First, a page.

AAC M5: 12.09.13 EditionPosted by Will Tucker on December 9th, 2013
- USF head coach Stan Heath believes his team has “taken a step” after back-to-back two-point wins against George Mason and Alabama. “Anytime your team goes through close games and you have success, you gain confidence,” Heath said after the Bulls survived a late comeback from Alabama to move to 6-2 on the year. The consecutive victories represent some much-needed positive momentum after the Bulls had dropped back-to-back home games to Oklahoma State and Detroit, and gave freshman forward Chris Perry some opportunities to thrive in a starting role. Perry put together consecutive double-doubles, including a 14-point, 14-rebound performance against Alabama that his coach described as his best game yet. Heath also speculated that the win over the Crimson Tide “will do a lot for us when it comes time to look at resumes.”
- Although his team shot 29.5 percent from the field during a 63-54 loss at New Mexico on Saturday, it was Cincinnati’s inability to defend the paint that coach Mick Cronin criticized the most after the loss. Lobos big men Cameron Bairstow and Alex Kirk scored 24 and 15 points, respectively, against the Bearcats’ frontcourt, and Cronin said “I’m disappointed in our defensive effort on the interior against them. There were too many layups, too many free throws.” Forward Justin Jackson admitted that the Bearcats were prepared but “just didn’t go with our scouting report,” and senior captain Titus Rubles was evidently so frustrated after the game that he walked away from a reporter when asked about defending Bairstow. While playing their first road game of the season in an environment as intimidating as the Pit undoubtedly played a role in Cincinnati’s missteps, the loss still exposed the previously undefeated team as very much a work in progress.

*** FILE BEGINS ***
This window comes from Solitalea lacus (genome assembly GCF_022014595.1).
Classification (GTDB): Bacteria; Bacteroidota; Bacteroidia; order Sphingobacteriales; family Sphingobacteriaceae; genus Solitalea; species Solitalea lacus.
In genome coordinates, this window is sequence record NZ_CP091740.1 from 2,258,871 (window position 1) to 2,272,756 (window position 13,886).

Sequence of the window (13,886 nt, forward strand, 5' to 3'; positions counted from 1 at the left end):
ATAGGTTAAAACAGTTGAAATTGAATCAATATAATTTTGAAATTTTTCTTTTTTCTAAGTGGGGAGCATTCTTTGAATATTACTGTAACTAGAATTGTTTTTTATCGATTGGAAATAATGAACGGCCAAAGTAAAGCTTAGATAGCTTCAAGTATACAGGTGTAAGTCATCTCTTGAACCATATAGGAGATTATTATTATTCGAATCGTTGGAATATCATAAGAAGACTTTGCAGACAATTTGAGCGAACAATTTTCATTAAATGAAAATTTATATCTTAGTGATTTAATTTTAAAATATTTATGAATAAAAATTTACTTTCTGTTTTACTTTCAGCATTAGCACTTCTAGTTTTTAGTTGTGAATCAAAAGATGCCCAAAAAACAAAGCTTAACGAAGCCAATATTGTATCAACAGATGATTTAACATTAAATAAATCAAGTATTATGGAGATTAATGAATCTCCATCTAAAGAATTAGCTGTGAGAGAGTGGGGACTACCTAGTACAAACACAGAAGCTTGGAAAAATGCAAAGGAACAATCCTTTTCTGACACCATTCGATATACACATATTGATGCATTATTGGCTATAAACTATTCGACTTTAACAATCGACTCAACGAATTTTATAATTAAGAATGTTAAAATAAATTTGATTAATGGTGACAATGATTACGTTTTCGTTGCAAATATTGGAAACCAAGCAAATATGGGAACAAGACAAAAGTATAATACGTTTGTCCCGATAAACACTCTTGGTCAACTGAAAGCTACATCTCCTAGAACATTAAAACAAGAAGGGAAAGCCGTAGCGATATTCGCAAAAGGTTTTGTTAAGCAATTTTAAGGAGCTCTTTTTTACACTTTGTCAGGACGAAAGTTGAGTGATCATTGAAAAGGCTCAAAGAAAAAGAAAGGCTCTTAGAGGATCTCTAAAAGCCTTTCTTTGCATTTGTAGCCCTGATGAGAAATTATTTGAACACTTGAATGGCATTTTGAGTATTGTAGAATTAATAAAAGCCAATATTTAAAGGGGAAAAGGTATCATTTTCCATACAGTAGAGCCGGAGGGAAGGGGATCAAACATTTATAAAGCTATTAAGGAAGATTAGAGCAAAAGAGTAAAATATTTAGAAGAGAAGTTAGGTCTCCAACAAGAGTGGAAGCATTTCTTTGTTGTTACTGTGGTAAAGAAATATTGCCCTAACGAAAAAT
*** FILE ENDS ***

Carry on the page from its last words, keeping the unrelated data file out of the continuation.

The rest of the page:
- The Courier-Journal’s Adam Himmelsbach observes that despite Rick Pitino’s emphasis on defense, this season’s Louisville team might be built to rely more on its scoring. Acknowledging variables such as strength of schedule and the impact of new officiating rules, Himmelsbach points out that the Cardinals have scored 90 points or more in four of their first nine games, compared with five times during the previous two seasons combined. They also set a Yum! Center scoring record over the weekend with a 113-74 victory over Louisiana-Lafayette. Pitino has said that Louisville’s offense is “the only way we can win” right now, but veteran players dismissed the notion that their new lineup will remain oriented toward offense for long. “Last year I felt like everybody was on a string and we were all moving together,” said Russ Smith, who added, “It takes time to build that chemistry.”
- Reflecting on Rutgers’ 77-71 loss at home to in-state rival Seton Hall last night, Dave White of On the Banks concludes that Eddie Jordan is “running a system that doesn’t fit his team.” With the Scarlet Knights in the midst of a 4-6 season and sitting at the bottom of the AAC, White points out Jordan’s personnel simply isn’t suited to the Princeton offense he wants to implement: “The guards are too small. The forwards aren’t mobile enough (in Wally Judge’s case) and don’t defend in the post well enough (in Kadeem Jack’s case).” The cupboard isn’t exactly bare, and the implication seems to be that Jordan might be better off making certain adaptations. Depending on how badly the rest of this season and next year’s inaugural Big Ten campaign go for Rutgers, it will be interesting to see whether Jordan actually gets an opportunity to install his system with his own recruits.
- While Fran Dunphy’s Owls fell in overtime to Texas over the weekend, the bigger story on campus was Temple’s decision to cut seven sports in July 2014. The university announced that the measure would affect 150 student-athletes in programs including baseball, softball, and men’s and women’s rowing (although The Philadelphia Inquirer reports that the number is actually 208 if you include seniors). Temple had been one of only two AAC schools to support 24 varsity sports, the other being UConn, and the move to 17 brings its athletic department more in line with its peers in the league. Asked about the cuts after his team’s 81-80 loss on Saturday, Dunphy said, “You feel for everybody involved… from the student-athletes to the coaches of those teams to the administration for making a very difficult decision. Nobody feels good about it, so you feel very much for those young people.”